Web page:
Elizabeth Barrett Browning





                      Aurora Leigh

                      [Auszug: Buch I]


845   My books!
                  At last, because the time was ripe,
I chanced upon the poets.
                                        As the earth
850   Plunges in fury, when the internal fires
Have reached and pricked her heart, and, throwing flat
The marts and temples, the triumphal gates
And towers of observation, clears herself
To elemental freedom–thus, my soul,
855   At poetry's divine first finger-touch,
Let go conventions and sprang up surprised,
Convicted of the great eternities
Before two worlds.
                              What's this, Aurora Leigh,
You write so of the poets, and not laugh?
860   Those virtuous liars, dreamers after dark,
Exaggerators of the sun and moon,
And soothsayers in a tea-cup?
                                               I write so
Of the only truth-tellers, now left to God, –
The only speakers of essential truth,
865   Opposed to relative, comparative,
And temporal truths; the only holders by
His sun-skirts, through conventional grey glooms;
The only teachers who instruct mankind,
From just a shadow on a charnel-wall,
870   To find man's veritable stature out,
[32] Erect, sublime, – the measure of a man,
And that's the measure of an angel, says
The apostle.   Ay, and while your common men
Build pyramids, gauge railroads, reign, reap, dine,
875   And dust the flaunty carpets of the world
For kings to walk on, or our senators,
The poet suddenly will catch them up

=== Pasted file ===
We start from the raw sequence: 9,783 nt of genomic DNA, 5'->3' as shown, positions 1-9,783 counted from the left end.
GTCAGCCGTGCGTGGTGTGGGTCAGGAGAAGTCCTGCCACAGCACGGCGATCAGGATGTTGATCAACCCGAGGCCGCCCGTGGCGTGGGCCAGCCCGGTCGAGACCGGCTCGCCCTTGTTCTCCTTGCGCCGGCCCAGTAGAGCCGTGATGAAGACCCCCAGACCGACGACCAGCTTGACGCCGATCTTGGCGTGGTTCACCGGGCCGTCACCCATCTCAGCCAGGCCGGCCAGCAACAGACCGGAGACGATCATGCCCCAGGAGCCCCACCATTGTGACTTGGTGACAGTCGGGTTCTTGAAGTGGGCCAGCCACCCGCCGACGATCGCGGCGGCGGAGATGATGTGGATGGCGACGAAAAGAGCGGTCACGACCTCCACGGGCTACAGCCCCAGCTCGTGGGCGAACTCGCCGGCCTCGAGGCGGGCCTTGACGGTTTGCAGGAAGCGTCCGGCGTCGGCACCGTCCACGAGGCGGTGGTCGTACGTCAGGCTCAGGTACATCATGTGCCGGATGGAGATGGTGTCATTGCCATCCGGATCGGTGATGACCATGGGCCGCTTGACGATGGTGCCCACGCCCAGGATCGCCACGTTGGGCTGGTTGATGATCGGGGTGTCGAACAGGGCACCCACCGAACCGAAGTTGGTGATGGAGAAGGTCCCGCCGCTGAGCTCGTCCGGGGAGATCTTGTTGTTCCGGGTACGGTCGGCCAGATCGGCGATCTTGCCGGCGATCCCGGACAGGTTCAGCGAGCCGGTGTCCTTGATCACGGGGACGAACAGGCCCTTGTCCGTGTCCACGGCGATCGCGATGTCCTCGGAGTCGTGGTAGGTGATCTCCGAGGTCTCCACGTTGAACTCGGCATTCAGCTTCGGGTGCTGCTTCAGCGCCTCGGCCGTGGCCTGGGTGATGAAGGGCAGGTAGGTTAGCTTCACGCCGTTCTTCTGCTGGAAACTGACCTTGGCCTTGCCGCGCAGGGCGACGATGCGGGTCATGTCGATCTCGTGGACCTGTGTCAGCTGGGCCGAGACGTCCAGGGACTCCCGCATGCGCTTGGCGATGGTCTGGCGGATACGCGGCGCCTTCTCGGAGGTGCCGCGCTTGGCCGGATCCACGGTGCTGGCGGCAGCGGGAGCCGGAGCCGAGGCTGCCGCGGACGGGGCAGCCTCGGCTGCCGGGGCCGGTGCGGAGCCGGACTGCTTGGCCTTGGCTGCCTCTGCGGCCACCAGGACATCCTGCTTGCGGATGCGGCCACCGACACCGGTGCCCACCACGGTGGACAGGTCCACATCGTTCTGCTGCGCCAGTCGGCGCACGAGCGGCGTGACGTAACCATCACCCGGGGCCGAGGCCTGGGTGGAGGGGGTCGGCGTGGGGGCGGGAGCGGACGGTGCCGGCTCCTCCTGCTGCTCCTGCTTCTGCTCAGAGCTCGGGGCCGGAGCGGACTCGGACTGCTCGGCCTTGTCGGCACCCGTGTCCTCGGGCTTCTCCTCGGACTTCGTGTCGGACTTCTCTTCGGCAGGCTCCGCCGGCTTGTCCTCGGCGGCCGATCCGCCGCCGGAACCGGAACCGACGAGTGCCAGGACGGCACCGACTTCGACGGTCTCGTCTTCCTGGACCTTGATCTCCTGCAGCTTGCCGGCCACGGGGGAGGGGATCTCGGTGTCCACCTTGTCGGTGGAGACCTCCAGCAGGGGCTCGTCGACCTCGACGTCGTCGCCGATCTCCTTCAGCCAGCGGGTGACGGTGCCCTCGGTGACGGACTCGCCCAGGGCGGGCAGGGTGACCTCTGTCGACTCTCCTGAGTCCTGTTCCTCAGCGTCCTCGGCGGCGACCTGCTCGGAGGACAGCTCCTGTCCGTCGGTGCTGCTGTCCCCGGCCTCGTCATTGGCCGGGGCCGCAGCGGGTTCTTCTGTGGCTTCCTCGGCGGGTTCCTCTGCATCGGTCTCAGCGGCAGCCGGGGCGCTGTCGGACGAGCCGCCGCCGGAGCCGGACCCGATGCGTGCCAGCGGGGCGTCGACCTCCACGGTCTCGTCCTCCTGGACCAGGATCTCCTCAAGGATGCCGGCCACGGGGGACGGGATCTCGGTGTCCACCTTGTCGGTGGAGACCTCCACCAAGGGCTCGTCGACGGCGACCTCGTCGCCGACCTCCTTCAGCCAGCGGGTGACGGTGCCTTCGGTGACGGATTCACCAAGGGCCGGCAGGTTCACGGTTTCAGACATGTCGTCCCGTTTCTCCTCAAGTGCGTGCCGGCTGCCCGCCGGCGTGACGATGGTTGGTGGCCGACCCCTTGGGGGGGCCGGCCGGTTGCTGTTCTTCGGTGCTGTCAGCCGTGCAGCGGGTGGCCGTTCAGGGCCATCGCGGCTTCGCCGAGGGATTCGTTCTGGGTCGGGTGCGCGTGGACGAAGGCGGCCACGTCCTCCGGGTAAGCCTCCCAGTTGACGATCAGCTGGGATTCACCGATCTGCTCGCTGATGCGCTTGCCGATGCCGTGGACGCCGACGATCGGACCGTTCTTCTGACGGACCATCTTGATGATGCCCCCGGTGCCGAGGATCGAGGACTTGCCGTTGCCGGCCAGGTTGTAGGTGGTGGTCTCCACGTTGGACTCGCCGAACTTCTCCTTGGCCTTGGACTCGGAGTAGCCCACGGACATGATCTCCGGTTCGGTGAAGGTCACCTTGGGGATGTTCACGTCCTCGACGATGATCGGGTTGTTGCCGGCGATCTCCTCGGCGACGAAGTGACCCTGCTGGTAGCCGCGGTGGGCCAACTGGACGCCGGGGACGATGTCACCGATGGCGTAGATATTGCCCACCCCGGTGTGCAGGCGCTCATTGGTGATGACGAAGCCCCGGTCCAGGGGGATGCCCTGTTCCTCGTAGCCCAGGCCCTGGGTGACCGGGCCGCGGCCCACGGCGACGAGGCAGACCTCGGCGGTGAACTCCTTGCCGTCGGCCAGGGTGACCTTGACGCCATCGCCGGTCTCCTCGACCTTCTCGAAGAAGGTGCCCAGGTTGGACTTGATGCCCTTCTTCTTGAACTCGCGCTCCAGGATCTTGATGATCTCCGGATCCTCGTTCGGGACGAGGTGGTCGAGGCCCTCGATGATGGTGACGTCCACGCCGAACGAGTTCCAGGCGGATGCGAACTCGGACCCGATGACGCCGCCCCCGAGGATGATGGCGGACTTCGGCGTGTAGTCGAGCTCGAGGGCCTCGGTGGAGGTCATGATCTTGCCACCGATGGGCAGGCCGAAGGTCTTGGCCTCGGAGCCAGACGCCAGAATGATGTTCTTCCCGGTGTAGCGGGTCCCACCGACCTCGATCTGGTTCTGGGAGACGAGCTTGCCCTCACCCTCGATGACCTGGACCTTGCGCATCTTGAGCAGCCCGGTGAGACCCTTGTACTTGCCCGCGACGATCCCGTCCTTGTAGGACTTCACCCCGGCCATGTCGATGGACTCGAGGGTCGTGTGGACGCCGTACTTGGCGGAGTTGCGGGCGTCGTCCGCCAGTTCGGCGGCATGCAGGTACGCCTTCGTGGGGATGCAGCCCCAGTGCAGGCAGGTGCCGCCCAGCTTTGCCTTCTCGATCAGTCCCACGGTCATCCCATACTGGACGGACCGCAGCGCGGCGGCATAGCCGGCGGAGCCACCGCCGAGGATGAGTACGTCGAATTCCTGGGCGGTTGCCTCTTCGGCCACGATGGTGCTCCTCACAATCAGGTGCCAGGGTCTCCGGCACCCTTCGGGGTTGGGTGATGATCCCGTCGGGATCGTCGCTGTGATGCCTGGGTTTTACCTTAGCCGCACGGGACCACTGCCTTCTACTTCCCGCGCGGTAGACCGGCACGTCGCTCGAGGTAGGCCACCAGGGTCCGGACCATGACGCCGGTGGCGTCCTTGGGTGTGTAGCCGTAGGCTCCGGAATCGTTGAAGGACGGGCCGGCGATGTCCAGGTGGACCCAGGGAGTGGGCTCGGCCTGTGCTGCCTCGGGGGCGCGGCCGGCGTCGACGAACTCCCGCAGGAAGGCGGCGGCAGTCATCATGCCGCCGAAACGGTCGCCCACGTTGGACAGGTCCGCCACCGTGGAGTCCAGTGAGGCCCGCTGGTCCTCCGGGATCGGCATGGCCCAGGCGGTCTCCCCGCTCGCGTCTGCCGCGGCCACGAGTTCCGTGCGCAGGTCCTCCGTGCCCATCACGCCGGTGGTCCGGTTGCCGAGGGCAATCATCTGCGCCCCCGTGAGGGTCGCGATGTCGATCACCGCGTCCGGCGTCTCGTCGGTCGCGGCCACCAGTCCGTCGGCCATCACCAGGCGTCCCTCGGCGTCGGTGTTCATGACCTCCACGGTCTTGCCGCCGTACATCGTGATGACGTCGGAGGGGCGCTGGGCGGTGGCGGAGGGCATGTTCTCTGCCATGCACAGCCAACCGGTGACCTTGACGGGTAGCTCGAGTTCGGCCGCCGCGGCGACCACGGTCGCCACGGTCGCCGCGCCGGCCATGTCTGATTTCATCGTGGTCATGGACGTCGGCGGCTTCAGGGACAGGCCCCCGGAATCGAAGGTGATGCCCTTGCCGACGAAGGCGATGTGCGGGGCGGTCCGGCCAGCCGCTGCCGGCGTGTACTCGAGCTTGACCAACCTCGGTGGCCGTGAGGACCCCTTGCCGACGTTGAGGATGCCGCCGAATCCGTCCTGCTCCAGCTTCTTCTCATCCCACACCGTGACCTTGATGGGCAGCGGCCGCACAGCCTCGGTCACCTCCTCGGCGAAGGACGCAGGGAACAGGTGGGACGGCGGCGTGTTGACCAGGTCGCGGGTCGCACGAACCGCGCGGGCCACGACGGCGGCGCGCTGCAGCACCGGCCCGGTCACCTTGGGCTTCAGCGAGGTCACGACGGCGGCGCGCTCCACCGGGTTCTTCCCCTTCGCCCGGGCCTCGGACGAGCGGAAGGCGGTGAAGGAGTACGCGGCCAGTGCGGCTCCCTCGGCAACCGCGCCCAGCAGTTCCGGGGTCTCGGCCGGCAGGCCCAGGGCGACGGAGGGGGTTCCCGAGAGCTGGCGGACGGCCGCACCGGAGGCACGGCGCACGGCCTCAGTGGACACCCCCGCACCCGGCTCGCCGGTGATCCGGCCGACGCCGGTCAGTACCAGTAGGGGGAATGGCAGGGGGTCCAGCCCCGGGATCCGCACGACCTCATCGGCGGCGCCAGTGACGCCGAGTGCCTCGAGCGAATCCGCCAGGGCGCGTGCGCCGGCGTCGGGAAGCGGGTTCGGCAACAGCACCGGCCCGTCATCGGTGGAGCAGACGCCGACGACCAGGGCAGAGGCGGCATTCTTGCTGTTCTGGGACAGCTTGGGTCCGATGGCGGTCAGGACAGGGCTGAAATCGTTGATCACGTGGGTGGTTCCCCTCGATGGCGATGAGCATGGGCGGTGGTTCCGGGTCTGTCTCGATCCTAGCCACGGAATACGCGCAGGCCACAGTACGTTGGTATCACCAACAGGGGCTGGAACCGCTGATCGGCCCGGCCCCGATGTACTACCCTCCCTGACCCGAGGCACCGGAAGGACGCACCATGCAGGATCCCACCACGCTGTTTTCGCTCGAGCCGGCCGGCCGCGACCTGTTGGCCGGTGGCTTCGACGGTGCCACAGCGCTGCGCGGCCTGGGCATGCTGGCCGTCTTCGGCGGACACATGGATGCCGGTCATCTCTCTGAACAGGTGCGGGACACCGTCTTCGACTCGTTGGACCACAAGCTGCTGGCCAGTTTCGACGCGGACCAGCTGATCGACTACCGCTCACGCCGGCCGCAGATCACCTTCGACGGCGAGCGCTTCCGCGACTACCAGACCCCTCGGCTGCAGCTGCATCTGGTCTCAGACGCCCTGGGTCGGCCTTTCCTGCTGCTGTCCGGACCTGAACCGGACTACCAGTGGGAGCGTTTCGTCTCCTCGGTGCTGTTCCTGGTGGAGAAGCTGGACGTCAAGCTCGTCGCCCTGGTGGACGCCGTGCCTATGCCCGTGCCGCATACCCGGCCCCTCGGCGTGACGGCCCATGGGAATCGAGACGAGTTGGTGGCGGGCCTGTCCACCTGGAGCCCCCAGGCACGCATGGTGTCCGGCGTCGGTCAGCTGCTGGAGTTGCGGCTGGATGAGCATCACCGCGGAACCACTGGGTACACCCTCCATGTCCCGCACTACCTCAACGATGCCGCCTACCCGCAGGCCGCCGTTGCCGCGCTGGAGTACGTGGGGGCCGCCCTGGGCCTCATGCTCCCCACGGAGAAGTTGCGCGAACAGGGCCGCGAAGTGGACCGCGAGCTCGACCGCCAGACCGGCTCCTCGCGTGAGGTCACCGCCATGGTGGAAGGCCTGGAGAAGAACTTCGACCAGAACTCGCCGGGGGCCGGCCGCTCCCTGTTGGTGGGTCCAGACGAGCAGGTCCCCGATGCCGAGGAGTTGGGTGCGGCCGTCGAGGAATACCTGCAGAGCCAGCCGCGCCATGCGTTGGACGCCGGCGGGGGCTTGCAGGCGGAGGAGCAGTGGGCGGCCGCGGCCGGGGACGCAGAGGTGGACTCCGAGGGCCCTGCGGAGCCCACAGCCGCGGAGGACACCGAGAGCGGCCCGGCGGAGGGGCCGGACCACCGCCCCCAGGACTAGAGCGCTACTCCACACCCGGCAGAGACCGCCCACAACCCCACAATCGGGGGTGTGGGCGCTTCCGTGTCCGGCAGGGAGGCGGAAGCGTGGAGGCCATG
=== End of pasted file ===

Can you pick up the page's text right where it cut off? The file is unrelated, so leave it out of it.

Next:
With his voice like a thunder. . 'This is soul,
This is life, this word is being said in heaven,
880   Here's God down on us! what are you about?'
How all those workers start amid their work,
Look round, look up, and feel, a moment's space,
That carpet-dusting, though a pretty trade,
Is not the imperative labour after all.





Erstdruck und Druckvorlage

Elizabeth Barrett Browning: Aurora Leigh.
London: Chapman and Hall 1857.

Unser Auszug: S. 31-32.

Die Textwiedergabe erfolgt nach dem ersten Druck (Editionsrichtlinien).

URL: https://archive.org/details/auroraleigh00browrich
PURL: https://hdl.handle.net/2027/uc2.ark:/13960/t08w3np06



Kommentierte und kritische Ausgaben





Barton, Anna: Nineteenth-Century Poetry and Liberal Thought. Forms of Freedom. London 2017.

Brandmeyer, Rudolf: Poetiken der Lyrik: Von der Normpoetik zur Autorenpoetik. In: Handbuch Lyrik. Theorie, Analyse, Geschichte. Hrsg. von Dieter Lamping. 2. Aufl. Stuttgart 2016, S. 2-15.

Dawson, Clara: Victorian Poetry and the Culture of Evaluation. Oxford 2020.

Erbeznik, Elizabeth: City-Craft as Poetic Process in Elizabeth Barrett Browning's Aurora Leigh. In: Victorian Poetry; 52 (2014), S. 619-636.

Garlick, Barbara (Hrsg.): Tradition and the Poetics of Self in Nineteenth-Century Women's Poetry. Amsterdam u.a. 2002.

Hauser, Emily: "Homer Undone". Homeric Scholarship and the Invention of Female Epic. In: Reading Poetry, Writing Genre: English Poetry and Literary Criticism in Dialogue with Classical Scholarship. Hrsg. von Silvio Bär u.a. London 2019, S. 151-171.

Hughes, Linda K. (Hrsg.): The Cambridge Companion to Victorian Women's Poetry. Cambridge 2019.

Laird, Holly A.: Aurora Leigh: An Epical Ars Poetica. In: Writing the Woman Artist. Essays on Poetics, Politics, and Portraiture. Hrsg. von Suzanne W. Jones. Philadelphia 1991, S. 353-370.

Lyons, Sara: The Disenchantment/Re-Enchantment of the World: Aesthetics, Secularization, and the Gods of Greece from Friedrich Schiller to Walter Pater. In: Modern Language Review 109 (2014), S. 873-895.

Noel-Tod, Jeremy: The Hero as Individual Talent. Thomas Carlyle, T. S. Eliot and the Prophecy of Modernism. In: The Review of English Studies 64 (2013), S. 475-491.

Paliyenko, Adrianna M.: Genius Envy. Women Shaping French Poetic History, 1801-1900. University Park, Pennsylvania 2016.

Schweizer, Bernard (Hrsg.): Approaches to the Anglo and American Female Epic, 1621-1982. Aldershot u.a. 2006.

Waithe, Marcus / White, Claire (Hrsg.): The Labour of Literature in Britain and France, 1830-1910. Authorial Work Ethics. London 2018.



Lyriktheorie » R. Brandmeyer